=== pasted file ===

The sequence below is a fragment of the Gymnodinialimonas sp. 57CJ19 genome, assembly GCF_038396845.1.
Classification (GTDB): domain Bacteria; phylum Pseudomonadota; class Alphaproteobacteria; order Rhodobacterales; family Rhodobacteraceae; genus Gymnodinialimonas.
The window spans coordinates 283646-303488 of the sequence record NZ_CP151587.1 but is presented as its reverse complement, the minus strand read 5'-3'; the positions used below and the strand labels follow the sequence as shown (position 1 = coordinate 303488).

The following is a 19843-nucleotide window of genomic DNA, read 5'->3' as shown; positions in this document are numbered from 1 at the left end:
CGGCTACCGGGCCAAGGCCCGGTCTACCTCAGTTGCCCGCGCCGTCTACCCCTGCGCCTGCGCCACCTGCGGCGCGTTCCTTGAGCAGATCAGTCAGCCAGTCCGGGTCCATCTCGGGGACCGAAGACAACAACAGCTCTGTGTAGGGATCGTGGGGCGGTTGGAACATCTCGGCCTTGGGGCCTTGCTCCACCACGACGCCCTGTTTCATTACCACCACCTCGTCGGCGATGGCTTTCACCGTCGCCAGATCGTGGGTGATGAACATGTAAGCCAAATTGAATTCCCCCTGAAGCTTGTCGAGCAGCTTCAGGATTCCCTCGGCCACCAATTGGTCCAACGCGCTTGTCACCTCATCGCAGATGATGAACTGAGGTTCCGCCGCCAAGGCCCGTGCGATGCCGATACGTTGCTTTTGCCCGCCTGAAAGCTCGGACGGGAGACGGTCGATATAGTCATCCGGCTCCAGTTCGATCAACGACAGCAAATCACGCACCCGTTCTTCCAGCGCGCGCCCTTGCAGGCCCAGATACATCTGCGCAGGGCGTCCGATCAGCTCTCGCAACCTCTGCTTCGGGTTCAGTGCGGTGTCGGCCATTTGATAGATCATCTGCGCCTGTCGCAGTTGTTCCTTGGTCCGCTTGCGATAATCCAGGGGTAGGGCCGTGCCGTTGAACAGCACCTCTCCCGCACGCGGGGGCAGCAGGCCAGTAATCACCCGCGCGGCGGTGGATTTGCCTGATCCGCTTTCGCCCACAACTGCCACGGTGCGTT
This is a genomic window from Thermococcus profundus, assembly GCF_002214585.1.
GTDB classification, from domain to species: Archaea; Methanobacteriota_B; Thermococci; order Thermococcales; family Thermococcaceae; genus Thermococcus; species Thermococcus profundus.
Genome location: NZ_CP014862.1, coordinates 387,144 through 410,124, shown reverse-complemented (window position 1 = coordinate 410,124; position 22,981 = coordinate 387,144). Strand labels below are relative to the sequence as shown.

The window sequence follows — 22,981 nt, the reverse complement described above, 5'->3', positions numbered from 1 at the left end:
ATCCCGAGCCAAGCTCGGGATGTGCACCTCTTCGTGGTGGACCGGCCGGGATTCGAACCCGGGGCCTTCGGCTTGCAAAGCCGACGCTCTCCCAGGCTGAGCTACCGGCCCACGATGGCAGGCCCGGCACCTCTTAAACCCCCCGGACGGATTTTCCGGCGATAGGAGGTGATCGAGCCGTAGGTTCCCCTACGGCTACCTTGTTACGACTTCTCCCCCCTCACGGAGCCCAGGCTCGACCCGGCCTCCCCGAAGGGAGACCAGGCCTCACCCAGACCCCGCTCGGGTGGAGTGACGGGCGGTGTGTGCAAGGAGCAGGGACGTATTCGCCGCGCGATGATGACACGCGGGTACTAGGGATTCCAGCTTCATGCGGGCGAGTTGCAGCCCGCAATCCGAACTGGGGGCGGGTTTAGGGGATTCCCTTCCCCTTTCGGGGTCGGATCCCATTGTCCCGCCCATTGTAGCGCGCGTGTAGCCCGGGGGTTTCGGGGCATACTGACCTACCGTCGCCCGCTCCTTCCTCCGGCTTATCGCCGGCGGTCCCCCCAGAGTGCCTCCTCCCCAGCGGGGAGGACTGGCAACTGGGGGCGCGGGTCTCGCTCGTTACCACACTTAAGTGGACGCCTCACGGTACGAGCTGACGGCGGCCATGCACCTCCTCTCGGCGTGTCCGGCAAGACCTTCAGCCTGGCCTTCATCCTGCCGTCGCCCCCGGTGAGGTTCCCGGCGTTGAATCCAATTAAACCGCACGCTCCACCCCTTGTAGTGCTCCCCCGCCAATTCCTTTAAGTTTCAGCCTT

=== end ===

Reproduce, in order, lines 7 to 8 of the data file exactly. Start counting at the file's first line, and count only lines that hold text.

GTDB classification, from domain to species: Archaea; Methanobacteriota_B; Thermococci; order Thermococcales; family Thermococcaceae; genus Thermococcus; species Thermococcus profundus.
Genome location: NZ_CP014862.1, coordinates 387,144 through 410,124, shown reverse-complemented (window position 1 = coordinate 410,124; position 22,981 = coordinate 387,144). Strand labels below are relative to the sequence as shown.